However, that’s not a problem because you can just use a lighter weight, see how many reps you can do, then plug it into any 1 rep max calculator that you find online. That’s what I did in January. So for my deadlift, I started with 135 lbs and just added weight each set. By the time I hit 245 lbs, it was feeling pretty heavy. I lifted it as many times as I could and managed 6 reps.
I plugged 245 x 6 into a 1 rep max calculator and it told me my estimated 1 rep max was 294 lbs. This estimated 1 rep max is sometimes referred to as your working max.
Deadlift Working Max = 294 lbs
Focus Lift Goal
Now that I know my working max, it’s really helpful to set a goal. Just keep it simple “I want to add 20 lbs to my working max in 3 months” for example. Pick a goal that you find motivating and seems achievable within a few months.
I decided on a 2x bodyweight deadlift. That would be 390 lbs at my current Dadbod weigh-in. However, I was making some dietary changes so I expected that to come down. Even if I lost 20 lbs though, a 2x bodyweight deadlift would still be 350 lbs. My working max was only 294 lbs, so I gave myself the whole year to hit 350.
Use Working Max Percentages
Next I use my percentages of my working max to progress my Focus Lift. A simple set-rep scheme I use often is 5 sets of 5 with a 10% increase each set. So 5 reps at 50% of my working max, then 5 at 60%, then 5 at 70%, then 5 @ 80%. Then for the last set I use 90% of my working max and do as many reps as I can.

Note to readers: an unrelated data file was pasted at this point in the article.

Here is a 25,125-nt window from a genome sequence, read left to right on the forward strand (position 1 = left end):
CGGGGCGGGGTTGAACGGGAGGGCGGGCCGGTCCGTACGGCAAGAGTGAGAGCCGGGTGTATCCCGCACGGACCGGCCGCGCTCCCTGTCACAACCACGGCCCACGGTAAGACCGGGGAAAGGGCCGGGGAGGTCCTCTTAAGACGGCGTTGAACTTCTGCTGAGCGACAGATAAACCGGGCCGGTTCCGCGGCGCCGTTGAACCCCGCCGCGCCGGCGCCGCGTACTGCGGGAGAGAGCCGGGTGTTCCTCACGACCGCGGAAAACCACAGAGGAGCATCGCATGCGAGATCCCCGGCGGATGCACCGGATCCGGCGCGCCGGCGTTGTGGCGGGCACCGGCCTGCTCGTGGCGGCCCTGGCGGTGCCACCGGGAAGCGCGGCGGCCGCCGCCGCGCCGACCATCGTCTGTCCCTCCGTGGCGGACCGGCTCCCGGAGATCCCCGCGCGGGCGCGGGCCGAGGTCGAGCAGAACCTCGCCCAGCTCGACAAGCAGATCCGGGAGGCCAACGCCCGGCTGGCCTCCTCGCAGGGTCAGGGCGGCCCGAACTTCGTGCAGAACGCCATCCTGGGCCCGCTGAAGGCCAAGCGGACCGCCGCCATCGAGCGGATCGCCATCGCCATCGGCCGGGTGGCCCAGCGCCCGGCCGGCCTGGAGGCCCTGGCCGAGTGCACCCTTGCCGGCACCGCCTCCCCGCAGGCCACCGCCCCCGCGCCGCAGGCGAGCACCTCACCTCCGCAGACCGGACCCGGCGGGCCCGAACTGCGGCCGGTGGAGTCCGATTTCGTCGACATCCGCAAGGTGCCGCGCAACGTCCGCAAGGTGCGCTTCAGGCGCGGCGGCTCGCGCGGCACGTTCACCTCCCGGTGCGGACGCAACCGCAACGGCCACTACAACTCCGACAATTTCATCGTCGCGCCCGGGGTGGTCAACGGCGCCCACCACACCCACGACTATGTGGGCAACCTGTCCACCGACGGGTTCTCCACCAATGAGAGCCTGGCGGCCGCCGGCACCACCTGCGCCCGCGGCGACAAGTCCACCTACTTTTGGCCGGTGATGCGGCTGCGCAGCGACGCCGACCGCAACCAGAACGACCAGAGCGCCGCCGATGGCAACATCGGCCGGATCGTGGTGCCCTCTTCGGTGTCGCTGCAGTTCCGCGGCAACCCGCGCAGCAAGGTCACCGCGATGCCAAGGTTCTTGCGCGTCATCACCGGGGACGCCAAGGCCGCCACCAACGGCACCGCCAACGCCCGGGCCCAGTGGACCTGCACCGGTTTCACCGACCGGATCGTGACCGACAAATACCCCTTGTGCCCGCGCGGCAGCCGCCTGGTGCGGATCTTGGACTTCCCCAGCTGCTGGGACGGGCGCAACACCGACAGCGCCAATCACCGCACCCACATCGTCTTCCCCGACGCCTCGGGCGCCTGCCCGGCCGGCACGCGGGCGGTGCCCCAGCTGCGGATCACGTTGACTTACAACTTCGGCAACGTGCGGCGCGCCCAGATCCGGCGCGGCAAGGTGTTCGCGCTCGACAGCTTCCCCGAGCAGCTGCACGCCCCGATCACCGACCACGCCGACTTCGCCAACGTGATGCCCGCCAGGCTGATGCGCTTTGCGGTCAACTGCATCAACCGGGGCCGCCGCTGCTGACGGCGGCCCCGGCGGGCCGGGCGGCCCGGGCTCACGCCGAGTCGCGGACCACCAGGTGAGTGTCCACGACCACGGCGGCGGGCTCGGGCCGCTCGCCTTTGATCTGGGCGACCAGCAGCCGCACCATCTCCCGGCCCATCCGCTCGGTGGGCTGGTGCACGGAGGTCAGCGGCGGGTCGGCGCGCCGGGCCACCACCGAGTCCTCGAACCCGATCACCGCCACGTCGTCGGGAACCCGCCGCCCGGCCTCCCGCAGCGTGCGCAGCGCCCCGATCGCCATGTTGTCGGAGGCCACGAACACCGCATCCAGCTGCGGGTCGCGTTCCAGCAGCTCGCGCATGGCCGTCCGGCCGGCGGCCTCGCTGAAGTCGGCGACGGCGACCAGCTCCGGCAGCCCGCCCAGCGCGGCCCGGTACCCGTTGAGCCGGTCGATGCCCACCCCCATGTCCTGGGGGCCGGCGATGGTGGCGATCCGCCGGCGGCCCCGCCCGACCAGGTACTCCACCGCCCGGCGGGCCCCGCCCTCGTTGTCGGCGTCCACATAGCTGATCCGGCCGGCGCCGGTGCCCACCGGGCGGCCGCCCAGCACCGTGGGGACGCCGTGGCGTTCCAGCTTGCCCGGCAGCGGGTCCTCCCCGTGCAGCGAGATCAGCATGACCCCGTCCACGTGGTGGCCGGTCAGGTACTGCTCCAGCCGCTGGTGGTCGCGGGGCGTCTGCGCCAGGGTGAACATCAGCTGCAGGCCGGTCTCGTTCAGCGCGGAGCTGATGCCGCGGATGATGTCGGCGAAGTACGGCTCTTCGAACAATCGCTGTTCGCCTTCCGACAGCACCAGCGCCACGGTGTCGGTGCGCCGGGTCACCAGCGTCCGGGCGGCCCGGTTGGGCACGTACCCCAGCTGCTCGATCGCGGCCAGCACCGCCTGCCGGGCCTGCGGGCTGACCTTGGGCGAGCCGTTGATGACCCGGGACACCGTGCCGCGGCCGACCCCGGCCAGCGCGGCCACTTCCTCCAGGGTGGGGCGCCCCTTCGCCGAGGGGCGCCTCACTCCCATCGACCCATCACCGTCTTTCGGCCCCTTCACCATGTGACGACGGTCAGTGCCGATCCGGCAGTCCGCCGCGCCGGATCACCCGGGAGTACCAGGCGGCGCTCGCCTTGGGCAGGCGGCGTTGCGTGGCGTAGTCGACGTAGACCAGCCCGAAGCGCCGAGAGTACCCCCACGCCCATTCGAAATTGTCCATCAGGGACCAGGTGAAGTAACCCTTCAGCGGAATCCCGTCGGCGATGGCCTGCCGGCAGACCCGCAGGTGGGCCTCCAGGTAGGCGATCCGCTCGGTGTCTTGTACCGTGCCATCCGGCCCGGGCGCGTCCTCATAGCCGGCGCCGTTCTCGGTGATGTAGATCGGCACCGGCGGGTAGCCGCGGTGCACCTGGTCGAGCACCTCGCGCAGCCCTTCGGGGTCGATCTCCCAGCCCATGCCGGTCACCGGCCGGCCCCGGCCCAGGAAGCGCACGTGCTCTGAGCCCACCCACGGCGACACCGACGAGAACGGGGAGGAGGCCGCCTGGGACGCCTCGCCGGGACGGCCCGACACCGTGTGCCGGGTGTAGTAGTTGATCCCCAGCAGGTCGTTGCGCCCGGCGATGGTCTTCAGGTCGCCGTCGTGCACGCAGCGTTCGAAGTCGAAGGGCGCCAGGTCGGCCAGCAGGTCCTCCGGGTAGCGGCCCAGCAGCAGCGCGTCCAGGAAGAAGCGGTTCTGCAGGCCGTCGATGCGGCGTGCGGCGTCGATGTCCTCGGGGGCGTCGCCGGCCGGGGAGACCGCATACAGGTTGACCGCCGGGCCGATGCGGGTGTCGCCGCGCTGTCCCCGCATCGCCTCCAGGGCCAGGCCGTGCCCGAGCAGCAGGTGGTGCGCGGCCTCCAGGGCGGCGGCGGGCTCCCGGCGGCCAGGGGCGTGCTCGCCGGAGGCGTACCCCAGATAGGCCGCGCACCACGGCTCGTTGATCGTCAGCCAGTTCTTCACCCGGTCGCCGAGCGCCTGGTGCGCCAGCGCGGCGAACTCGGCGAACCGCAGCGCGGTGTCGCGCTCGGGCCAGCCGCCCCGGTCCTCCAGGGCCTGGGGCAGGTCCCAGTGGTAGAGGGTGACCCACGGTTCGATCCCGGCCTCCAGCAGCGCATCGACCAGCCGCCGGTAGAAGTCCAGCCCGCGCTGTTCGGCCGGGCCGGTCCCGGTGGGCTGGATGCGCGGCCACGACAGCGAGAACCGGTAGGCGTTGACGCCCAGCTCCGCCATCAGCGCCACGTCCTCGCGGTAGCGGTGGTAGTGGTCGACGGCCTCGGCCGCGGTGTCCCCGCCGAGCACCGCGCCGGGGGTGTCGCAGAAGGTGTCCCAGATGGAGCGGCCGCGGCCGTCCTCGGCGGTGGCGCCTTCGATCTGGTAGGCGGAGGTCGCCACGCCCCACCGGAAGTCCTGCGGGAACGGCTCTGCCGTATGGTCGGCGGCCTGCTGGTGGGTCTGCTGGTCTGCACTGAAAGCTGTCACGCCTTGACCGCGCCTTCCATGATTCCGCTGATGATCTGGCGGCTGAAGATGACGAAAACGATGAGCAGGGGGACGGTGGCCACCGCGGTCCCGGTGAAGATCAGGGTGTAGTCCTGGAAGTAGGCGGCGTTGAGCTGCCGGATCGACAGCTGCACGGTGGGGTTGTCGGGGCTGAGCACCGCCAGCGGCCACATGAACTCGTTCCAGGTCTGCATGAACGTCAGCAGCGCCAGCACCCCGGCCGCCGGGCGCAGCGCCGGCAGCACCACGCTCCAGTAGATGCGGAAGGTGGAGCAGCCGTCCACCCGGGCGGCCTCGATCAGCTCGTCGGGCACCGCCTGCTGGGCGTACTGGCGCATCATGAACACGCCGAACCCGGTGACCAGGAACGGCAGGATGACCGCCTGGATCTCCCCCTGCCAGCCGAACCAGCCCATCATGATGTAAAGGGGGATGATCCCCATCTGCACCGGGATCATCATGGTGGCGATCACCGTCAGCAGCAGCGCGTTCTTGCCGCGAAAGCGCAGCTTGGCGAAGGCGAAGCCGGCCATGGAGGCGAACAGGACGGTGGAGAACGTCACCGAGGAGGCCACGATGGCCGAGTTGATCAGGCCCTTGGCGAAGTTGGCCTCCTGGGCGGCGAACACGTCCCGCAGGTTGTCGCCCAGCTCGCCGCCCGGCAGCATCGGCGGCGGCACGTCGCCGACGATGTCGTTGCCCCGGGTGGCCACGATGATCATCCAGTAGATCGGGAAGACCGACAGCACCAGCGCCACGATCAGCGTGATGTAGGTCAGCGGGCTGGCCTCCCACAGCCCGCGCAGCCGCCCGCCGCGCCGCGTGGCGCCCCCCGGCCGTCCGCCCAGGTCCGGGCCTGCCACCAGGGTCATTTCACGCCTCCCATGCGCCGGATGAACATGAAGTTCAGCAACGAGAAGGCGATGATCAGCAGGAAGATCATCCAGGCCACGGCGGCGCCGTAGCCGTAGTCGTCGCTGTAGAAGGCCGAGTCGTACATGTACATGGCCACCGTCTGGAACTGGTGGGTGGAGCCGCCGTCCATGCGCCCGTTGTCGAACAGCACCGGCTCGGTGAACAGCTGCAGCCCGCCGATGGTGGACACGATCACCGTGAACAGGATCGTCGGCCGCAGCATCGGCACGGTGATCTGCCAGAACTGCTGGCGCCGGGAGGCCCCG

Since my working max was 294 lbs for the deadlift, my sets and reps would be…
- 5 reps @ 145
- 5 reps @ 175
- 5 reps @ 205
- 5 reps @ 235
- Max reps @ 265
For the last set, I would do as many reps as you can. Max reps. Then I take that number and plug it into the 1 rep max calculator again to calculate a new working max. There are lots of apps that can do this for you, at the minute, I use one called Train Heroic.
This progressive system prevented me from going too easy on myself. As long as I calculated the working max and then worked out my sets and reps as percentages of that, I’d get stronger. All I’d have to do was show up and hit my numbers
A Hero Emerges
So that’s what I did. I showed up and hit my numbers. The system progressed my strength training for me. I continued running and made some changes to my diet. None of this was particularly easy, but it was pretty simple.
It’s September now and I’ve lost 20 lbs, I’m back down to 175. My 1 rep max deadlift is at 335 lbs, just 15 more to go!
Looking back, I can see I was heading down a pretty dark path. I know it’s a familiar one to many of you Dad’s listening. You want to be lean, strong and healthy. You want to set a good example for your kids and your family. I do too. But life has a way of throwing these wrecking balls at us. By the time we pick ourselves up and get our bearings, we can’t understand how we ended up where we are.
The fact is though, if we want to be healthy, we have to be strong. Creating a progressive strength training program will help you see improvements week on week, month on month. Setting a goal to increase your working max will help you stay motivated, just like races do.
We can’t stop life’s wrecking balls, they will keep coming. But we can make sure we’re strong enough to take the hit.
If you’re struggling with DadBod and you feel like a wrecking ball hit you, we’d love to help. Just click the button below to set up a free call.